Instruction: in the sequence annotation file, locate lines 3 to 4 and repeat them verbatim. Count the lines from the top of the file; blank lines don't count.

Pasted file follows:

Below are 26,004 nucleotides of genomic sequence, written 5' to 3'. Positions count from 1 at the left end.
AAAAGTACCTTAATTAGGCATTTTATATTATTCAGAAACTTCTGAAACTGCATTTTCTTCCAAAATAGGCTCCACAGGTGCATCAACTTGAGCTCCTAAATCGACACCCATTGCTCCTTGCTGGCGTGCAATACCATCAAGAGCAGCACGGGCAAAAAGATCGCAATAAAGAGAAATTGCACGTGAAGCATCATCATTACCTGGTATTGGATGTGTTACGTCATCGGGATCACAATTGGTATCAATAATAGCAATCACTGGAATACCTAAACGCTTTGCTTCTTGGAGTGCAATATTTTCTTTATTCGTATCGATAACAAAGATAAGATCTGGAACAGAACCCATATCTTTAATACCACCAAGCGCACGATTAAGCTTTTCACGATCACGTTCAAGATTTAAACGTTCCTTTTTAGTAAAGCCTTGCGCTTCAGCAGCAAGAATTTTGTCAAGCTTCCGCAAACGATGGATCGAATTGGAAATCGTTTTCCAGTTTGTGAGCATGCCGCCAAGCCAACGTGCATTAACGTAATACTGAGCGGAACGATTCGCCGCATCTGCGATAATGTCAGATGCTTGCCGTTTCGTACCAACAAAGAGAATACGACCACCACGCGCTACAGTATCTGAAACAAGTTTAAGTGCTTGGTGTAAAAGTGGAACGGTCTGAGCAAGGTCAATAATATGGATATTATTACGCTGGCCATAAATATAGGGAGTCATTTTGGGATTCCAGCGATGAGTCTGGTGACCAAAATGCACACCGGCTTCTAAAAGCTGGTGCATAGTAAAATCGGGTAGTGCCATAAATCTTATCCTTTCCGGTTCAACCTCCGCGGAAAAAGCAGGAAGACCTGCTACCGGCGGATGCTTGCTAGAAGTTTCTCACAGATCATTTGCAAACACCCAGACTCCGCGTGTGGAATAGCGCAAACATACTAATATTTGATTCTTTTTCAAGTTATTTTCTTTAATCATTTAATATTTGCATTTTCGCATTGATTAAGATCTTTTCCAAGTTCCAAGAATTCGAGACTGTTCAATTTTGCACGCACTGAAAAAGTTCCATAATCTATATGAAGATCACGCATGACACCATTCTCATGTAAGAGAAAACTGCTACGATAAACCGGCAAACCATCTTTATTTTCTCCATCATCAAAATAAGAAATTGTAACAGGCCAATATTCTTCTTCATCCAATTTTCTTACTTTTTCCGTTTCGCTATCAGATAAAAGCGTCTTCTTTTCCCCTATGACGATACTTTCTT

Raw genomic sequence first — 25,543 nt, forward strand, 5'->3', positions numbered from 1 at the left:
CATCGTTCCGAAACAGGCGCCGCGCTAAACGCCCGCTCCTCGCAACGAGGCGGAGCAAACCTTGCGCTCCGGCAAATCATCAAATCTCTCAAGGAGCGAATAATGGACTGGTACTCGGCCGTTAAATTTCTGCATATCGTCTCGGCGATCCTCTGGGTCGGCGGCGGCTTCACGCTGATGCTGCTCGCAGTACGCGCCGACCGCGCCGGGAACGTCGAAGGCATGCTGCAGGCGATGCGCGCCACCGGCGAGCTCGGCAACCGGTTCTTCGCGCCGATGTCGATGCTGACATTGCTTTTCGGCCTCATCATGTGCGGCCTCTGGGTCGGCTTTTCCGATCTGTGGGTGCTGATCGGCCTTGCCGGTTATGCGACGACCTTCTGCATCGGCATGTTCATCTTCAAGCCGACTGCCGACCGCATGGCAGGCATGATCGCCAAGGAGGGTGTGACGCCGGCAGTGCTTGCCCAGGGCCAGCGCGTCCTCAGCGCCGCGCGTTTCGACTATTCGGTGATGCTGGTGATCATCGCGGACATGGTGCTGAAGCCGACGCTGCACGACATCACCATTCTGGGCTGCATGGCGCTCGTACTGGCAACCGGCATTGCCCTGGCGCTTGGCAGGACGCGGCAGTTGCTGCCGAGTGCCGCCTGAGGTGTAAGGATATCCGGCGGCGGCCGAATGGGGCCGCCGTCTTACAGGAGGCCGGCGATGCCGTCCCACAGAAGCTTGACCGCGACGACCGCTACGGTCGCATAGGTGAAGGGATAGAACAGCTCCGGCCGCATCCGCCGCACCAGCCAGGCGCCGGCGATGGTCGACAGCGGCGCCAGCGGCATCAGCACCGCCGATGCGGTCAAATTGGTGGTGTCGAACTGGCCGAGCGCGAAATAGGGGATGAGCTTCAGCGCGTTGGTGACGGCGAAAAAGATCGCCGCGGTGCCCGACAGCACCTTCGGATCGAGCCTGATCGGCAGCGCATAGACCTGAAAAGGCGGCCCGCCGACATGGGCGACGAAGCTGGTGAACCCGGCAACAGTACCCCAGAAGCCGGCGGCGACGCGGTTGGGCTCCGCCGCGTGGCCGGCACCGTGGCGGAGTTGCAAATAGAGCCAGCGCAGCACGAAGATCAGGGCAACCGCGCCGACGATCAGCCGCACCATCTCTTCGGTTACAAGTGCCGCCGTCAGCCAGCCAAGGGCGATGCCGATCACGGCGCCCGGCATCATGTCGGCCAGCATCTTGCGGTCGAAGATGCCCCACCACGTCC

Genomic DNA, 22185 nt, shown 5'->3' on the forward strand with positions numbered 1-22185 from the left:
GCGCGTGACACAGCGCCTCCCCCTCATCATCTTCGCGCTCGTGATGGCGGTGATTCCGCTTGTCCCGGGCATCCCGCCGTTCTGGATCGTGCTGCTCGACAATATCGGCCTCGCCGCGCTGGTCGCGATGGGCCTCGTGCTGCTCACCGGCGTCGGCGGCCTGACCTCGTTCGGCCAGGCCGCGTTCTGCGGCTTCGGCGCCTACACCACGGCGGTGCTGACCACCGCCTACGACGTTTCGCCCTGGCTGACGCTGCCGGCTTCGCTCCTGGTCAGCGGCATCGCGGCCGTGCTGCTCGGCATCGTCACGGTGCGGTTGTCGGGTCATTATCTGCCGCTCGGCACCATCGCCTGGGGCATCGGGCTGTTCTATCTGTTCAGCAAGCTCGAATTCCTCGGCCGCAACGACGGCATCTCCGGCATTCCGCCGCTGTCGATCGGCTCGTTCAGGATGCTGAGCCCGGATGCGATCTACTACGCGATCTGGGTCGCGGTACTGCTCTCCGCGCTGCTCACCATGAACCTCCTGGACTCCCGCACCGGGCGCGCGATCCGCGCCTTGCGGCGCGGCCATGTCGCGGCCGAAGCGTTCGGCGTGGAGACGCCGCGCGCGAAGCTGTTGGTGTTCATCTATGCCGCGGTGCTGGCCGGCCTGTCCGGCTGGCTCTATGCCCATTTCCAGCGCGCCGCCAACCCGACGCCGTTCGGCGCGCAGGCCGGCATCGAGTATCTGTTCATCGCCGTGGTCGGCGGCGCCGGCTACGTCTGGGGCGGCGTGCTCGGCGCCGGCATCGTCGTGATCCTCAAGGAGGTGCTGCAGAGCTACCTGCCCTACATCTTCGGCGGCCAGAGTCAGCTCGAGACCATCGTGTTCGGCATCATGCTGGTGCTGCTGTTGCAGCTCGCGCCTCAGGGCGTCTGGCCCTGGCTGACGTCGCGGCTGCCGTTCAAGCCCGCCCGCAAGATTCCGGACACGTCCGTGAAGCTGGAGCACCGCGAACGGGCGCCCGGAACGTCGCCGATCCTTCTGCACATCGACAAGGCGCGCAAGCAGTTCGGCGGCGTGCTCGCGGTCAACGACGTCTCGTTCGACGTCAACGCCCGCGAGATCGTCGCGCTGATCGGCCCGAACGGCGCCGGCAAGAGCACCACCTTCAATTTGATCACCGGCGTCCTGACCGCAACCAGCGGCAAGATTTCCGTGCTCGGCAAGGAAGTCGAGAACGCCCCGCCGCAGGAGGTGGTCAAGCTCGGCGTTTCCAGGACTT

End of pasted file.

Raw genomic sequence first — 25,543 nt, forward strand, 5'->3', positions numbered from 1 at the left:
CATCGTTCCGAAACAGGCGCCGCGCTAAACGCCCGCTCCTCGCAACGAGGCGGAGCAAACCTTGCGCTCCGGCAAATCATCAAATCTCTCAAGGAGCGAATAATGGACTGGTACTCGGCCGTTAAATTTCTGCATATCGTCTCGGCGATCCTCTGGGTCGGCGGCGGCTTCACGCTGATGCTGCTCGCAGTACGCGCCGACCGCGCCGGGAACGTCGAAGGCATGCTGCAGGCGATGCGCGCCACCGGCGAGCTCGGCAACCGGTTCTTCGCGCCGATGTCGATGCTGACATTGCTTTTCGGCCTCATCATGTGCGGCCTCTGGGTCGGCTTTTCCGATCTGTGGGTGCTGATCGGCCTTGCCGGTTATGCGACGACCTTCTGCATCGGCATGTTCATCTTCAAGCCGACTGCCGACCGCATGGCAGGCATGATCGCCAAGGAGGGTGTGACGCCGGCAGTGCTTGCCCAGGGCCAGCGCGTCCTCAGCGCCGCGCGTTTCGACTATTCGGTGATGCTGGTGATCATCGCGGACATGGTGCTGAAGCCGACGCTGCACGACATCACCATTCTGGGCTGCATGGCGCTCGTACTGGCAACCGGCATTGCCCTGGCGCTTGGCAGGACGCGGCAGTTGCTGCCGAGTGCCGCCTGAGGTGTAAGGATATCCGGCGGCGGCCGAATGGGGCCGCCGTCTTACAGGAGGCCGGCGATGCCGTCCCACAGAAGCTTGACCGCGACGACCGCTACGGTCGCATAGGTGAAGGGATAGAACAGCTCCGGCCGCATCCGCCGCACCAGCCAGGCGCCGGCGATGGTCGACAGCGGCGCCAGCGGCATCAGCACCGCCGATGCGGTCAAATTGGTGGTGTCGAACTGGCCGAGCGCGAAATAGGGGATGAGCTTCAGCGCGTTGGTGACGGCGAAAAAGATCGCCGCGGTGCCCGACAGCACCTTCGGATCGAGCCTGATCGGCAGCGCATAGACCTGAAAAGGCGGCCCGCCGACATGGGCGACGAAGCTGGTGAACCCGGCAACAGTACCCCAGAAGCCGGCGGCGACGCGGTTGGGCTCCGCCGCGTGGCCGGCACCGTGGCGGAGTTGCAAATAGAGCCAGCGCAGCACGAAGATCAGGGCAACCGCGCCGACGATCAGCCGCACCATCTCTTCGGTTACAAGTGCCGCCGTCAGCCAGCCAAGGGCGATGCCGATCACGGCGCCCGGCATCATGTCGGCCAGCATCTTGCGGTCGAAGATGCCCCACCACGTCC